# graph theory – What does it mean to say ‘nodes greater than [these nodes]’?

I’m confused by a statement in a paper I’m reading. I’ll link below, but the relevant info is as follows:

We have a hypergraph with a set of edges $$E$$, and we’re iterating through those edges in an algorithm. The offending sentence is:

“For all edges $$e_{i} in E$$, we call $$E X P A N D$$ with initial set $$Q=e_{i}$$, only nodes greater than the nodes of $$e_{i}$$ are considered as the set $$C$$ of candidates to expand the current clique, a node $$v$$ is in $$C$$ if $$forall a_{0}, ldots, a_{r-1} in e_{i}$$ the edge formed by $$left{a_{0} cup cdots cup a_{r-1} cup vright}$$ is in $$E$$.”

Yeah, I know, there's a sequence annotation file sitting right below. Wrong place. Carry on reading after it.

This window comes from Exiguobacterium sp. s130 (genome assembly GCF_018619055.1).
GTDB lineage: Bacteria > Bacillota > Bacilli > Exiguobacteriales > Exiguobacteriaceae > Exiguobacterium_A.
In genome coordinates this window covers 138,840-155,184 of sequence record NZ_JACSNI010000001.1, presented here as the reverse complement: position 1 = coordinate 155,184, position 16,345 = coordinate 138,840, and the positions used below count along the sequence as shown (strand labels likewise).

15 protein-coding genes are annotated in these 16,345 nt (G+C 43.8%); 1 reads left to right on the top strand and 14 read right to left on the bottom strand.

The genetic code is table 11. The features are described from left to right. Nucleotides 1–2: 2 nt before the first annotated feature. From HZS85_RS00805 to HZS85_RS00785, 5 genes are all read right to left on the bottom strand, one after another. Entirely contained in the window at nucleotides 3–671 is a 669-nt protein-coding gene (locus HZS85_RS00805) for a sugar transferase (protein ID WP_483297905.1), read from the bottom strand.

I don’t understand “nodes greater than the nodes of $$e_i$$“. Does this mean nodes of edges $$e_j$$, with $$j>i$$? Or is there some ordering for nodes which I’m missing?

The sentence is in this paper (sorry for the paywall), bottom of page 4.
Thanks!